IJ Launches Center for Judicial Engagement

John Kramer
John Kramer · January 25, 2011

Arlington, Va.—If a national campaign launched today by the Institute for Justice is successful, judges in constitutional cases will be inspired and emboldened to do one simple thing that—surprisingly—they often don’t do today: judge.

The courts are supposed to be an integral part of keeping legislators and executive branch officials within the proper bounds of their authority. But as the Institute for Justice has seen too often, judges either are unwilling or feel unable to enforce constitutional limits on the size and scope of government power.

That is why the Institute for Justice today launched its “Center for Judicial Engagement.” And just as it did with issues like school choice, eminent domain abuse and challenges to campaign finance laws, IJ will work to elevate the issue of judicial engagement, provide concrete and sometimes outrageous examples of judges failing to judge, and spotlight the specific harm done to Americans and their freedom as a result of a judiciary that is often not properly engaged when it comes to reviewing cases involving vital constitutional rights.

IJ President and General Counsel Chip Mellor said, “The recent surge of interest in the Constitution—and the fact that it comes at a time of widespread frustration and disaffection with Congress—is no accident: Government at all levels today exercises far more power than the Constitution authorizes. Protecting our freedom and restricting government to its legitimate powers is primarily the job of our courts. IJ’s Center for Judicial Engagement will demonstrate that the problems arising from lack of judicial engagement are real, are widespread and must be addressed.”

The Institute for Justice launched its Center for Judicial Engagement with a three-page Declaration, which is available at: www.ij.org/cje/declaration. For a brief video discussing the center and its mission, visit: www.ij.org/cje/LaunchVideo.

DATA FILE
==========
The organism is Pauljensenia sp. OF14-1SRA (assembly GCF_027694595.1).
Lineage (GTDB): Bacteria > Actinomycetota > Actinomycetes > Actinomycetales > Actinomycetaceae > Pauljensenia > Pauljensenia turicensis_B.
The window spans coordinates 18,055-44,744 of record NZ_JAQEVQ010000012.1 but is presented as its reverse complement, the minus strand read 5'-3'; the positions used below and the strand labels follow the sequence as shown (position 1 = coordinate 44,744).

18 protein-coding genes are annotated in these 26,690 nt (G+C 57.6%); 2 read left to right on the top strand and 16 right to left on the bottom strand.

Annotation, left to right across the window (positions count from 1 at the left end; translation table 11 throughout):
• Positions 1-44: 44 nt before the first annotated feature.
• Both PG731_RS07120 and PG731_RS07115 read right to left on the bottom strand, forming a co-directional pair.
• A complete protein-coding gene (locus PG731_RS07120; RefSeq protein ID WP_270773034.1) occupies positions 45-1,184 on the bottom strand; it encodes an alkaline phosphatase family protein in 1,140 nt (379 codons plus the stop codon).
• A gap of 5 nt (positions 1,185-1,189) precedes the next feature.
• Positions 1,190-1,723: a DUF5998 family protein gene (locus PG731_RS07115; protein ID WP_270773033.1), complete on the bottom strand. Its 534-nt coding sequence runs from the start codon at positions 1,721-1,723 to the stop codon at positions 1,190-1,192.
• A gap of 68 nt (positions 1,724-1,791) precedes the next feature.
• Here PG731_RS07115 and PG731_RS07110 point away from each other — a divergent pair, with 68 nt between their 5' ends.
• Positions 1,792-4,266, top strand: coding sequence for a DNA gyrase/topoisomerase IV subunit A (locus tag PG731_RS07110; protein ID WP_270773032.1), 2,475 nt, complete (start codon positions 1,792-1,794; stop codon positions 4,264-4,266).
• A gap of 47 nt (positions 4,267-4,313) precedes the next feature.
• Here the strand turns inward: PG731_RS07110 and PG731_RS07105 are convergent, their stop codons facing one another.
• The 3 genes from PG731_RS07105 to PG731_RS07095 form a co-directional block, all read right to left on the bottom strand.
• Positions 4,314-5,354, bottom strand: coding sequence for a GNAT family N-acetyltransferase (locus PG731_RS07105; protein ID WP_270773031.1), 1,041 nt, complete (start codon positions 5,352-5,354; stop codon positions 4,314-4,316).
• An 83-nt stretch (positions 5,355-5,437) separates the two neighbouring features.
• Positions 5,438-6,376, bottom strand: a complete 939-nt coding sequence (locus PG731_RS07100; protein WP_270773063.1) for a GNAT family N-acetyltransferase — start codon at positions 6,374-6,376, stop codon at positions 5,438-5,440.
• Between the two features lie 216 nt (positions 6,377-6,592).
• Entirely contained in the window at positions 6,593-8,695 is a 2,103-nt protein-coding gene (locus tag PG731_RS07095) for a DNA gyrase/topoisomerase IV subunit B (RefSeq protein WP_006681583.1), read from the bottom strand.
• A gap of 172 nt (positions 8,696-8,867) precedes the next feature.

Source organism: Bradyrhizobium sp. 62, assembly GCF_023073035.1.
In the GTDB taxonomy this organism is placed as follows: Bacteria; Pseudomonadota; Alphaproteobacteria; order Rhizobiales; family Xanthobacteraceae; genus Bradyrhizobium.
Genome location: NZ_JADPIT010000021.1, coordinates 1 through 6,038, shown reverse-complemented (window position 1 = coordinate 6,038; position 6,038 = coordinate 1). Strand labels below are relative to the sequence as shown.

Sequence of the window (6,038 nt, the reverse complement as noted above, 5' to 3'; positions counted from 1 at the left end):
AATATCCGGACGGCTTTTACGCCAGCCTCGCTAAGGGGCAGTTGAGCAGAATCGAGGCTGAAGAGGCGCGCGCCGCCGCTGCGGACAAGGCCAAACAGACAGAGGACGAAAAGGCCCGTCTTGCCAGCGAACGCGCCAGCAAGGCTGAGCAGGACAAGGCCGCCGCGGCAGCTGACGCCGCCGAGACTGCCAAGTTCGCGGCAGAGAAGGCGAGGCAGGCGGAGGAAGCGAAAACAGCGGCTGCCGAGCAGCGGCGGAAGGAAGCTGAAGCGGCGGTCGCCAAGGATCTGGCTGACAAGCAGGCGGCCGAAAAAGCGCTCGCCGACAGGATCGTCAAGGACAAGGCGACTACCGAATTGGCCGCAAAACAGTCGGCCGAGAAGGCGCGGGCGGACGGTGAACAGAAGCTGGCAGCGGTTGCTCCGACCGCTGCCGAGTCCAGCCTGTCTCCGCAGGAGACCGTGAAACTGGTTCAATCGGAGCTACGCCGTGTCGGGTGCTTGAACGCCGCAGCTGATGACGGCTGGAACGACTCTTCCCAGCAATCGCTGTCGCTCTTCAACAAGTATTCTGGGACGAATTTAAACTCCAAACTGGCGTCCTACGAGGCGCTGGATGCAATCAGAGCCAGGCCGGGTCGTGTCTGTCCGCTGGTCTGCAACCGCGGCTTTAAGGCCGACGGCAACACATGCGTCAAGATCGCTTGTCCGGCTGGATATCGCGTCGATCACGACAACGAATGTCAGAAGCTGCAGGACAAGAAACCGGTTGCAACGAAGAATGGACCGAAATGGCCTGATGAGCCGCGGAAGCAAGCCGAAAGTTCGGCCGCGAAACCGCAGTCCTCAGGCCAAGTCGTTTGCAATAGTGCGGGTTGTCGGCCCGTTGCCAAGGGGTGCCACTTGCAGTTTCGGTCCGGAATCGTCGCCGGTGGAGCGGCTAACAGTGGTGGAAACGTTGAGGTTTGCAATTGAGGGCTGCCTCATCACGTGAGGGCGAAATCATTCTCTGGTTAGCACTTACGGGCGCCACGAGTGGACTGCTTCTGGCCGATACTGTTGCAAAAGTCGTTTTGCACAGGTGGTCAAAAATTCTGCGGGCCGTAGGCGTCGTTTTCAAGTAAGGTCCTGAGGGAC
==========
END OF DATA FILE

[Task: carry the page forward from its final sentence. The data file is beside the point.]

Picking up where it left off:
At the federal level, Congress has ridden roughshod over the Constitution’s plan for a federal government of specifically enumerated, and thus limited, powers. State and local governments also abuse their powers and trample our rights, for example by using the power of eminent domain to transfer property between private owners and enacting blatantly anti-competitive occupational licensing laws.

“Instead of resisting these abuses, courts typically show ‘deference’ to political branches, with the result that constitutional limits on government power are not being enforced,” said IJ Senior Attorney Clark Neily, who will direct the Center. “Indeed, experience shows that relying on the self-restraint of government officials amounts to no restraint at all and it leads to the inevitable loss of freedom. What the country needs is not more of the judicial abdication we have been getting but judicial engagement.”

Neily said, “We need judges to judge. What we see too often now is judges who ignore evidence, invent facts, and accept implausible explanations for government regulations. That amounts to judicial abdication. Judges should engage the facts of every case, including constitutional cases, and require the government to justify its actions with real reasons backed by real evidence.”

As outlined by the Institute for Justice, the basic principles of judicial engagement include:

1. The Constitution limits both the means and ends of government action.

Mellor said, “The Constitution was designed to prevent runaway government like we have today. But constitutional limits on government power are meaningless unless judges enforce them. Enforcing those limits is the essence of judicial engagement.”